“Pieces of a Man”: The Power of a Song

There’s a type of stolid veil you’re suppose to put up as a man. Society often treats men and boys as if confidence and aggression are the only legitimate emotions they can display. Other emotions that are softer in denotation become “soft” in connotation. The downside is there is a level of suppression tied to masculinity, coupled with impulse of identity self-defense.

Sometimes I think of the way we have constructed masculinity like a sandcastle—the larger and more ornate it looks, the more it guises its fragility and the more we feel like we need to defend it.

In my life I’ve tried to construct a more restorative way of being a man, one that incorporates vulnerability as a necessary tool for growth. Different people and things have helped me get to this place—family, faith, friends, authors I’ve read, etc. One key way I explored this was through music, and I’m not sure I’ve heard a song that does this better than “Pieces of a Man” by Gil Scott-Heron.

Born in Chicago, raised in Tennessee then living in New York, Gil Scott-Heron was a revolutionary artist. In “Gil Scott-Heron: Pieces of a Man” (the biography of Scott-Heron), writer Marcus Baram called his onstage banter “legendary — part church sermon, part stand-up comic act, part political speech.” Due to the various hip hop artists that have sampled him, contemporary folks are generally aware of his “ The Revolution Will Not Be Televised.” He was a brilliant man who also struggled with a drug addiction.

I didn’t really know about Gil Scott-Heron until I got to college. I took several classes with one of the most important intellectual influences in my life, professor Claudrena Harold at the University of Virginia. One day she played a few of his spoken word and musical records in class, and though I more or less enjoyed what I heard, the song that resonated with me the most was “Pieces of a Man.”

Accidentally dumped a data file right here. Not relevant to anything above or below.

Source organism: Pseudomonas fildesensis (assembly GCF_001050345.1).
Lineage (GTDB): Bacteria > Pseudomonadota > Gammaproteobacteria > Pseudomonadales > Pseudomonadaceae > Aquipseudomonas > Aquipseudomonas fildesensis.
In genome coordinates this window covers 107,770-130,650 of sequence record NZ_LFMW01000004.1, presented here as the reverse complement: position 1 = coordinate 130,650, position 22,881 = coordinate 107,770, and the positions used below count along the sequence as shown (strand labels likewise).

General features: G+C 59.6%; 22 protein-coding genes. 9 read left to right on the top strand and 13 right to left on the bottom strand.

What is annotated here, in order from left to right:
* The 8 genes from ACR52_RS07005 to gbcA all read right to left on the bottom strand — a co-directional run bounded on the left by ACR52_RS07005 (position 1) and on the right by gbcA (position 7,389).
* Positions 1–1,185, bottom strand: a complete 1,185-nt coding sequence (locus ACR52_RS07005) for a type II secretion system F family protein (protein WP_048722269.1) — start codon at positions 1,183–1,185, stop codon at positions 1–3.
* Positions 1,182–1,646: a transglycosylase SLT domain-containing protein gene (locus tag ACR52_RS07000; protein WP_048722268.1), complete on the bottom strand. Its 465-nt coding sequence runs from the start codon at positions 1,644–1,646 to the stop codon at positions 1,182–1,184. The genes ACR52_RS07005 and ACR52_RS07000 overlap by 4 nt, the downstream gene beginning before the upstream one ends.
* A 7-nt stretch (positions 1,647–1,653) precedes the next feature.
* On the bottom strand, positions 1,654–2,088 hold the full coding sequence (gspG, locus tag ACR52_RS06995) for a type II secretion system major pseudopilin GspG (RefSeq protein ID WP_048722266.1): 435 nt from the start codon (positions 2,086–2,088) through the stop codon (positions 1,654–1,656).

Scott-Heron connected the personal with the political, showing the burden of living in an anti-black society manifested itself in Black men’s personal relationships. In the discussion between James Baldwin and Nikki Giovanni, I see “Pieces of a Man” as the melancholic metaphor of Baldwin’s position. To repurpose Scott-Heron’s own words, the song makes bare the pain of “living where people obstacle everything you do.” In a racialized society where Black (especially Black male) anger is read as menacing and dangerous, this negatively affects the Black family — the only place he can let out his rage is at home; his loves ones become the only projection target for his suffering.

Listening to that song now reminds me of some of the struggles I went through in college. Being an out-of-state student and the only black male from Chicago, I felt lonely my first few semesters at UVA. My first semester in Charlottesville, I was sick off and on from September to winter break. My grades were bad, which prevented me from trying out for the basketball team. It was a goal I worked so hard for most of my young life, and was especially crushing after I had a great workout with some assistant coaches.

Though this is an insight in hindsight, I still hadn’t gotten over the death of one of my best friends. He was run over by a drunk off-duty police officer, who tried to report his car stolen. I was depressed, but I didn’t have the language to describe it as such. I coped by going to the gym and playing basketball, sometimes five hours at a time, and listening to music all of my waking hours that I wasn’t in class or talking to someone. I was in a vicious cycle that took a year to get out of.

For me, repression caused me to curl inward, my depression a centripetal force on my heart. For others, it causes them to lash out. But seeking comfort and counsel in others is a crucial part of self-care. At our low moments, music can be the sonic manifestation of empathy. The piano and bass strings of “Pieces of A Man” validated my pain while Scott-Heron’s lyrics reminded me of the necessity to be open with your feelings as man.

I don’t think you can listen to “Pieces of A Man” and not submit to its healing power.

Joshua Adams is a staff writer at Colorlines.com from Chicago. UVA & USC. Taught media and communication at DePaul & Salem State. Twitter: @journojoshua

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